Russia made amazing Arm SoCs with 48 cores before the sanctions started

Russia made amazing Arm SoCs with 48 cores before the sanctions started

In context: Russian chipmaker Baikal Electronics was halfway to having an SoC series that spanned from eight cores to 48 before Russia invaded Ukraine and called for sanctions that crippled its nascent semiconductor industry.

But before the sanctions were imposed, Baikal received several prototypes of its latest (and possibly last) SoC from TSMC. Somehow some of them ended up in the hands of a Russian enthusiast who shared them with Fritchens Fritz, an extremely talented chip photographer.

This monstrous system on a chip is BE-S1000. It is designed for server applications and has 48 Arm Cortex-A75 cores. It has an all-core clock of 2 GHz and a TDP of 120 W. It is built on a TSMC 16FFC node and measures a whopping 607 mm2.

In a ring around the center of the SoC are 12 computing clusters, each containing four cores and four blocks of 512 KB of L3 cache. Each core contains its own 512 KB L2 cache and two blocks of 64 KB L1 cache. In the middle of the SoC is a four-by-four grid of 2 MB L4 cache blocks totaling 32 MB. There are 24MB of L3 and L2 cache and 6MB of L1 cache throughout the processor: 86MB in total, split between 48 cores.

Around the perimeter are the IO controllers. There are five PCIe 4.0 x16 controllers on the left and right sides, three of which can serve as CCIX 1.0 modules and enable 2-way and 4-way SMP (symmetric multiprocessing). There are six memory controllers on the top and bottom that can each manage a 72-bit channel of up to 128GB of DDR4-3200 with ECC, or 768GB between them.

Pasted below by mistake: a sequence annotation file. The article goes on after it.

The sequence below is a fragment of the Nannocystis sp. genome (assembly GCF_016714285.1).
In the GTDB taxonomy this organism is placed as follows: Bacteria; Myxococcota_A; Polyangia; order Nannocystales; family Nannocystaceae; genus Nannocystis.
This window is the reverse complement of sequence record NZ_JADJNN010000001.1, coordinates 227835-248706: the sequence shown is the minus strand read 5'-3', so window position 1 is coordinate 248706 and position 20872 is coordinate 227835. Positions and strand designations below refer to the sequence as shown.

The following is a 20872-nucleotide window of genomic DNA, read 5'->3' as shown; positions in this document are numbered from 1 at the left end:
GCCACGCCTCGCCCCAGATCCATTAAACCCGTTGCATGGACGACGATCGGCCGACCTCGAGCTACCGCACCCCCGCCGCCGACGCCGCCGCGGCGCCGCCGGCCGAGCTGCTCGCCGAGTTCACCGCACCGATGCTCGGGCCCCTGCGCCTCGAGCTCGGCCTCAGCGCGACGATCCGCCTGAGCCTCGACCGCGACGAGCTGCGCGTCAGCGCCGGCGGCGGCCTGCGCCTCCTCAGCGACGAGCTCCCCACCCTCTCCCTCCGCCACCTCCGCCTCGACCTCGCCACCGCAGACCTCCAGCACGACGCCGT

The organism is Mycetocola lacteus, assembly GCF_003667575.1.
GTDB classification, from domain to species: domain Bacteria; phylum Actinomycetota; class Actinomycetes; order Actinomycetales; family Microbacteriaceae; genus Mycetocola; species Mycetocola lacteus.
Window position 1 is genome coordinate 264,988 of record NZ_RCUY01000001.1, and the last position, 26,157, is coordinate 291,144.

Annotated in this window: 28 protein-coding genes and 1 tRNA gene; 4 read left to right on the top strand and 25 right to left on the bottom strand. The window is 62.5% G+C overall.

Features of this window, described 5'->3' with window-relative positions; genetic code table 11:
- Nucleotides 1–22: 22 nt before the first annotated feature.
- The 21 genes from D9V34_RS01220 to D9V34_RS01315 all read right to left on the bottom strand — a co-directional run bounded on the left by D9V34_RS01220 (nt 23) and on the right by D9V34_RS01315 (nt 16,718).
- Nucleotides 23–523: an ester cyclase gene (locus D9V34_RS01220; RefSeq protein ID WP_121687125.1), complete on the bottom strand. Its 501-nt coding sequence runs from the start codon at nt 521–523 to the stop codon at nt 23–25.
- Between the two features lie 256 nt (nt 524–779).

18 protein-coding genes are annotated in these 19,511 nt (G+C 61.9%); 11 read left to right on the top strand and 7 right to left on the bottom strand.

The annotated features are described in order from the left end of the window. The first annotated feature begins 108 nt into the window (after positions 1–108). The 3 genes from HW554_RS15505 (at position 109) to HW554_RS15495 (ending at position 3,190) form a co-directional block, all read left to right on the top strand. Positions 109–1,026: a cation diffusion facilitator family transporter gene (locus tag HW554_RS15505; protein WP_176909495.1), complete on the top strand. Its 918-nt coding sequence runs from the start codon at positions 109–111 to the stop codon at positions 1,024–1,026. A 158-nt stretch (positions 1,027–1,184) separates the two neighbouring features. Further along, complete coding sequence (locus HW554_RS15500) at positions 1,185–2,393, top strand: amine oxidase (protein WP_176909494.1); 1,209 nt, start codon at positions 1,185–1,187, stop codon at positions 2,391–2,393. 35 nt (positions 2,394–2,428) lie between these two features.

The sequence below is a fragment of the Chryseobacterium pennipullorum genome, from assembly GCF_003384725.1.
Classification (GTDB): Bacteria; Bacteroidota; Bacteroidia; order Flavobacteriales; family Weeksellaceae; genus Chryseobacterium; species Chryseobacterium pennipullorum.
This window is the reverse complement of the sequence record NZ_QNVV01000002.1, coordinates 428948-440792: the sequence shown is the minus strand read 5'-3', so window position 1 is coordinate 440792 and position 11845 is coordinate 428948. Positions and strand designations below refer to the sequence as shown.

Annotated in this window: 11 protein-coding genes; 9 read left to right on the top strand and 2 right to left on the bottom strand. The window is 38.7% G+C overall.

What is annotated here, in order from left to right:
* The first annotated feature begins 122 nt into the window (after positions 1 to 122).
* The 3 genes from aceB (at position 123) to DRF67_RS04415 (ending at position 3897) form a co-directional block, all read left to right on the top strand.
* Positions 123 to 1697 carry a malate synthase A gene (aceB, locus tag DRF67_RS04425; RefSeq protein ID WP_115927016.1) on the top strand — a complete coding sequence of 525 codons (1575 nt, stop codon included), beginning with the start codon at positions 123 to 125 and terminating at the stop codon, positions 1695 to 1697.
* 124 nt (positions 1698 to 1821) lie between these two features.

The Baikal backs up that impressive list of specs with some benchmark figures. Compares S1000 ua a few slides with 20-core Intel Xeon Gold 6148, 16-core AMD Epyc 7351 and 48-core Huawei Kunpeng 920. It concludes that the SoC is roughly equivalent to AMD and Intel CPUs, but only 85% faster than Huawei’s quite similar Arm-based SoC .

In raw numbers, the S1000 scores an impressive 14,246 points on the Geekbench 5 multi-core test, which puts it on par with the Ryzen 7 5900X. In the SPEC CPU 2017 benchmarks for integer and floating point, it scores 76.6 and 68.7, respectively, which puts it in 5800X territory.

Too bad the S1000 will probably never make it to market. Baikal appears to be scheduled to arrive in Russian markets this year or next, but TSMC has almost certainly been forced to cancel or delay Baikal orders indefinitely due to the sanctions.

Only Baikal received delivery its first batch of processors from TSMC around this time last year. It was only beginning to look as though Russia’s quest for a self-sufficient semiconductor industry might be realized within the next decade or two. Now it looks like that future will never materialize, and all we’re left with are quirky oddities like the BE-S1000.

#Russia #amazing #Arm #SoCs #cores #sanctions #started

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